Firewall rules?

  • This site uses cookies. By continuing to use this site, you are agreeing to our use of cookies. Learn more.
#1
Does TCC, TCMD, IDE, and UPDATER really need all the firewall rules ... need any at all? I've had all the v19 firewall rules disabled for many months, and everything works. All the JPSoft rules are inbound rules, and AFAIK know, inbound rules protect ports on which some app is listening, and (again AFAIK) none of the JP EXEs do any listening.
 
#3
The firewall rules are there because a lot of corporate systems block inbound & outbound traffic by default.
It doesn't make sense to me. Inbound firewall rules block UNSOLICITED inbound connections. The firewall doesn't even bother with incoming connections on ports with no listeners. Installing TCMD makes no outbound rules. Do you (anyone) have an example, even a hypothetical one, in which JPSoft firewall rules make a difference?
 

rconn

Administrator
Staff member
May 14, 2008
10,100
85
#4
There are a few TCC commands that take incoming connections.

A few years ago, we didn't have any firewall rules, and we had many, many complaints from people that ftp / http / smtp / etc. didn't work. Since adding the rules, we've had only one complaint (yours) that you didn't need them.

I'd rather have one person complaining they don't need something, than hundreds complaining that they do.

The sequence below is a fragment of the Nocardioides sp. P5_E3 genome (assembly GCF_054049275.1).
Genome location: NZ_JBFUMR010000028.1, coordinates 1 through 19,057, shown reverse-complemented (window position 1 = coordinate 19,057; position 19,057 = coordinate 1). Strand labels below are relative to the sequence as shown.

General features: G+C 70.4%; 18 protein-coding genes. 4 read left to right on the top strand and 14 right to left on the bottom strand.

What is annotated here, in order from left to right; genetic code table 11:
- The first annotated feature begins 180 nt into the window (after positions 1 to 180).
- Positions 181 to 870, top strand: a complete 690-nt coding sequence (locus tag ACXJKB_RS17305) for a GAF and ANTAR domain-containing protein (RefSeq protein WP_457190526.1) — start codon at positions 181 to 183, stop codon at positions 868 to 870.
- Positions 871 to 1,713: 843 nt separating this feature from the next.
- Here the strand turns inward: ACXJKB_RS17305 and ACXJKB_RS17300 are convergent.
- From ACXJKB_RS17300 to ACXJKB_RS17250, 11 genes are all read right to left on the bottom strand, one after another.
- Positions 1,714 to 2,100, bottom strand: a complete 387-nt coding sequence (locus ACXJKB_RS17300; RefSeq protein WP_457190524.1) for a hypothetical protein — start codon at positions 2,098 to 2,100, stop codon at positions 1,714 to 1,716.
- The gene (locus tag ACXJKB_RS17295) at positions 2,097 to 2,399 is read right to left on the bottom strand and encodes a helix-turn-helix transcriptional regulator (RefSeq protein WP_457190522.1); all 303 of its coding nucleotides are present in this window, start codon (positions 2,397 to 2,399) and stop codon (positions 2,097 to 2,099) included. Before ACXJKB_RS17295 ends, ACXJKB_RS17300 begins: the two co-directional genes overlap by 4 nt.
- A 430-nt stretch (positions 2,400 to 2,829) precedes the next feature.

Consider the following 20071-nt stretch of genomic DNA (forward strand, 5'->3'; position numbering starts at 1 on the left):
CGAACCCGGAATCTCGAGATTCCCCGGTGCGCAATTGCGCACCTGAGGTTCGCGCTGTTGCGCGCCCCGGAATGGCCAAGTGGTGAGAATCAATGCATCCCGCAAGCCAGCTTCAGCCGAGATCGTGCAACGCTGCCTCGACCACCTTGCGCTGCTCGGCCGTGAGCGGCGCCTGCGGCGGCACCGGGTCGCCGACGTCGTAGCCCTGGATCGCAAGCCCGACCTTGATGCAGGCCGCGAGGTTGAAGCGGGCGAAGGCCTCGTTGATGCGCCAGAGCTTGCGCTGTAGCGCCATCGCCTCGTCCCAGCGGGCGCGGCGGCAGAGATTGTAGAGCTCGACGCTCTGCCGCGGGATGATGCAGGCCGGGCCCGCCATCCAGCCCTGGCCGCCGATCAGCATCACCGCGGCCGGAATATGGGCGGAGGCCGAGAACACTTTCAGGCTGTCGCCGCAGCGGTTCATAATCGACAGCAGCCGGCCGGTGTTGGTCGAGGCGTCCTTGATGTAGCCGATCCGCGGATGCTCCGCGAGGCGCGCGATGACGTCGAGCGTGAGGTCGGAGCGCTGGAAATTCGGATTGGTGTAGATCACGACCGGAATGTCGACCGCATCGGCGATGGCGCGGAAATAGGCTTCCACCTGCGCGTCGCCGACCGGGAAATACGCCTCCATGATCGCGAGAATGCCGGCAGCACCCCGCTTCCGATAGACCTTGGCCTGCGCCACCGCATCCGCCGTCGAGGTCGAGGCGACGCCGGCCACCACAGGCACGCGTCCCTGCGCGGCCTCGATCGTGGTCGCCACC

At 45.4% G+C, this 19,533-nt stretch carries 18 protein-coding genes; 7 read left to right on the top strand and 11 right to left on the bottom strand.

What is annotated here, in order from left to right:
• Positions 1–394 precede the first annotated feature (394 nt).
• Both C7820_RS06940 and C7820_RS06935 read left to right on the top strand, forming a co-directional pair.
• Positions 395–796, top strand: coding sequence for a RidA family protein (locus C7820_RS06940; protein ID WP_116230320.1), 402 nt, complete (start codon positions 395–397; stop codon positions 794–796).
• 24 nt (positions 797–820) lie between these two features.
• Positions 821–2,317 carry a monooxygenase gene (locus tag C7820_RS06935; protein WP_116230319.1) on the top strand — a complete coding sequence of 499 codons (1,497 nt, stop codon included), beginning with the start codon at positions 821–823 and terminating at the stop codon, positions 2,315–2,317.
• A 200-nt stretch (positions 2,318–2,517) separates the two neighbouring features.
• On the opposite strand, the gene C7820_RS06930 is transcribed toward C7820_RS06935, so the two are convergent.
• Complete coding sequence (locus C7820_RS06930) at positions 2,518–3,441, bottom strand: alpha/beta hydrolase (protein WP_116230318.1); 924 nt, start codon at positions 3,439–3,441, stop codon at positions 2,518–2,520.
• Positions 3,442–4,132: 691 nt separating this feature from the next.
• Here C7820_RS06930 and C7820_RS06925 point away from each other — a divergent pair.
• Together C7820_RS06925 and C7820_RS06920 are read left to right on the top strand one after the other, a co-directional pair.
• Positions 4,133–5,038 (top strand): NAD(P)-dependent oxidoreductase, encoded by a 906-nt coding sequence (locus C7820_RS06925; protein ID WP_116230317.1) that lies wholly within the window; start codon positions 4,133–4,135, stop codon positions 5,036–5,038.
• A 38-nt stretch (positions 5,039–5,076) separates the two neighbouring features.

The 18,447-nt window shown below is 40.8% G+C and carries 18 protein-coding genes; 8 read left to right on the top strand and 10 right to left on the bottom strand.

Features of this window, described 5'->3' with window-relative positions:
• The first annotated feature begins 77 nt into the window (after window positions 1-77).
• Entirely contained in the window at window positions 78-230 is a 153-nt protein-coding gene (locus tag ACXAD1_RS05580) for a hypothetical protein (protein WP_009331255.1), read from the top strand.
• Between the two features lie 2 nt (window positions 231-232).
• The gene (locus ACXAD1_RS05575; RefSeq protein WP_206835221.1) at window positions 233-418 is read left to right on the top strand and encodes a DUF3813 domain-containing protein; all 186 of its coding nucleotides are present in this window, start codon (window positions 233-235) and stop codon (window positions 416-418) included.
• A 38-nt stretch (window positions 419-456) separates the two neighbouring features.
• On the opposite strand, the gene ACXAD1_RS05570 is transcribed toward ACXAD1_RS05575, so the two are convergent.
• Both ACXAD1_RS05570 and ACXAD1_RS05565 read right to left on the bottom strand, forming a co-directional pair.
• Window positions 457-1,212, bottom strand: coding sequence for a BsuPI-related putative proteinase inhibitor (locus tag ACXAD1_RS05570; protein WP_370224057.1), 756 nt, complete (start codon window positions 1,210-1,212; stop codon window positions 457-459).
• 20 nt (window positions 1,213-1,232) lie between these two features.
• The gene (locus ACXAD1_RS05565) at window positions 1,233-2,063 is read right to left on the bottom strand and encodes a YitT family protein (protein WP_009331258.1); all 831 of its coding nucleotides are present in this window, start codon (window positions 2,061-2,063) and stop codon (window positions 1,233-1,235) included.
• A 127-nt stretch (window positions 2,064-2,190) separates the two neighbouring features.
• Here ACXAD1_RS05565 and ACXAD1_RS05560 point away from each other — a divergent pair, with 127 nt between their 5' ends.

#5
There are a few TCC commands that take incoming connections.

A few years ago, we didn't have any firewall rules, and we had many, many complaints from people that ftp / http / smtp / etc. didn't work. Since adding the rules, we've had only one complaint (yours) that you didn't need them.

I'd rather have one person complaining they don't need something, than hundreds complaining that they do.
I just want to understand it. What takes incoming connections (besides active FTP, which doesn't work anyway)?
 
May 26, 2008
481
3
#6
Agreed, the inbound rules should be completely unnecessary unless TCMD processes are listening for new, unsolicited connections.

Even if the Windows firewall is configured to "block all" incoming connections, it does NOT apply to return traffic for a session initiated by a process on the machine. Windows has a stateful firewall.

And if a corporation actually used Group Policies to lock down the firewall to not allow exceptions, it wouldn't matter anyway if the installer tried to add rules. They would not have any effect as the GPO would override them.


On my system these custom rules only apply to the "Domain" profile, is that what others see?